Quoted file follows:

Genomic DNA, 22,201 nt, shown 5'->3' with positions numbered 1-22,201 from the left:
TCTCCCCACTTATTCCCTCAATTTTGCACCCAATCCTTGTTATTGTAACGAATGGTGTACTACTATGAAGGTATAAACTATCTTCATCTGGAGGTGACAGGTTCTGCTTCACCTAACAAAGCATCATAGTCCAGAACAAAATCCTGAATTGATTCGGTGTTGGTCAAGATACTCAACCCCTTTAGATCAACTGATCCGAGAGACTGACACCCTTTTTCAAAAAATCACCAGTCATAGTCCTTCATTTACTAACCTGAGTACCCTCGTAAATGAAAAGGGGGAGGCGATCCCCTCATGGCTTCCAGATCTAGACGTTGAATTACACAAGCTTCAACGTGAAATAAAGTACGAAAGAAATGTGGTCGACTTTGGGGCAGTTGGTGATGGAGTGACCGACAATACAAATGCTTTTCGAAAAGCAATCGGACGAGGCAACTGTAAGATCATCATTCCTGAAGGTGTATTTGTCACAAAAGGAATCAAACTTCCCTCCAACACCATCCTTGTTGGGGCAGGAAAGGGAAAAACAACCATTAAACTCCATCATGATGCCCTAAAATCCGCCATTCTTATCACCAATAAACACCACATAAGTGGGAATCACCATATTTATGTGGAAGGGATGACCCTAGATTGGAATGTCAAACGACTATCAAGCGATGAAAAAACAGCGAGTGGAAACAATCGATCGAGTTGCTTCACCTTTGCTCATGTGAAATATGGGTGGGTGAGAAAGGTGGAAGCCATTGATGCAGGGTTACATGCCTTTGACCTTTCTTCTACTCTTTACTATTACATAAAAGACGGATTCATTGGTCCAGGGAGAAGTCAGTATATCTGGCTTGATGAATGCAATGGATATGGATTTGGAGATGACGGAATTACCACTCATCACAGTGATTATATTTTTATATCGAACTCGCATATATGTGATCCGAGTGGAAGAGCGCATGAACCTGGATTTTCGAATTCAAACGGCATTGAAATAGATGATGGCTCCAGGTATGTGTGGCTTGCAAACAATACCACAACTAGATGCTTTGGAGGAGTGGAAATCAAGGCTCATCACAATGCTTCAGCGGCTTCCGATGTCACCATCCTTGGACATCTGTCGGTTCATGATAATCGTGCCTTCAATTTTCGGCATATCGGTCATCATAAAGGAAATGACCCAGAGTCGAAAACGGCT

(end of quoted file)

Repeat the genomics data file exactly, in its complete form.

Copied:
Genomic DNA, 22,201 nt, shown 5'->3' with positions numbered 1-22,201 from the left:
TCTCCCCACTTATTCCCTCAATTTTGCACCCAATCCTTGTTATTGTAACGAATGGTGTACTACTATGAAGGTATAAACTATCTTCATCTGGAGGTGACAGGTTCTGCTTCACCTAACAAAGCATCATAGTCCAGAACAAAATCCTGAATTGATTCGGTGTTGGTCAAGATACTCAACCCCTTTAGATCAACTGATCCGAGAGACTGACACCCTTTTTCAAAAAATCACCAGTCATAGTCCTTCATTTACTAACCTGAGTACCCTCGTAAATGAAAAGGGGGAGGCGATCCCCTCATGGCTTCCAGATCTAGACGTTGAATTACACAAGCTTCAACGTGAAATAAAGTACGAAAGAAATGTGGTCGACTTTGGGGCAGTTGGTGATGGAGTGACCGACAATACAAATGCTTTTCGAAAAGCAATCGGACGAGGCAACTGTAAGATCATCATTCCTGAAGGTGTATTTGTCACAAAAGGAATCAAACTTCCCTCCAACACCATCCTTGTTGGGGCAGGAAAGGGAAAAACAACCATTAAACTCCATCATGATGCCCTAAAATCCGCCATTCTTATCACCAATAAACACCACATAAGTGGGAATCACCATATTTATGTGGAAGGGATGACCCTAGATTGGAATGTCAAACGACTATCAAGCGATGAAAAAACAGCGAGTGGAAACAATCGATCGAGTTGCTTCACCTTTGCTCATGTGAAATATGGGTGGGTGAGAAAGGTGGAAGCCATTGATGCAGGGTTACATGCCTTTGACCTTTCTTCTACTCTTTACTATTACATAAAAGACGGATTCATTGGTCCAGGGAGAAGTCAGTATATCTGGCTTGATGAATGCAATGGATATGGATTTGGAGATGACGGAATTACCACTCATCACAGTGATTATATTTTTATATCGAACTCGCATATATGTGATCCGAGTGGAAGAGCGCATGAACCTGGATTTTCGAATTCAAACGGCATTGAAATAGATGATGGCTCCAGGTATGTGTGGCTTGCAAACAATACCACAACTAGATGCTTTGGAGGAGTGGAAATCAAGGCTCATCACAATGCTTCAGCGGCTTCCGATGTCACCATCCTTGGACATCTGTCGGTTCATGATAATCGTGCCTTCAATTTTCGGCATATCGGTCATCATAAAGGAAATGACCCAGAGTCGAAAACGGCT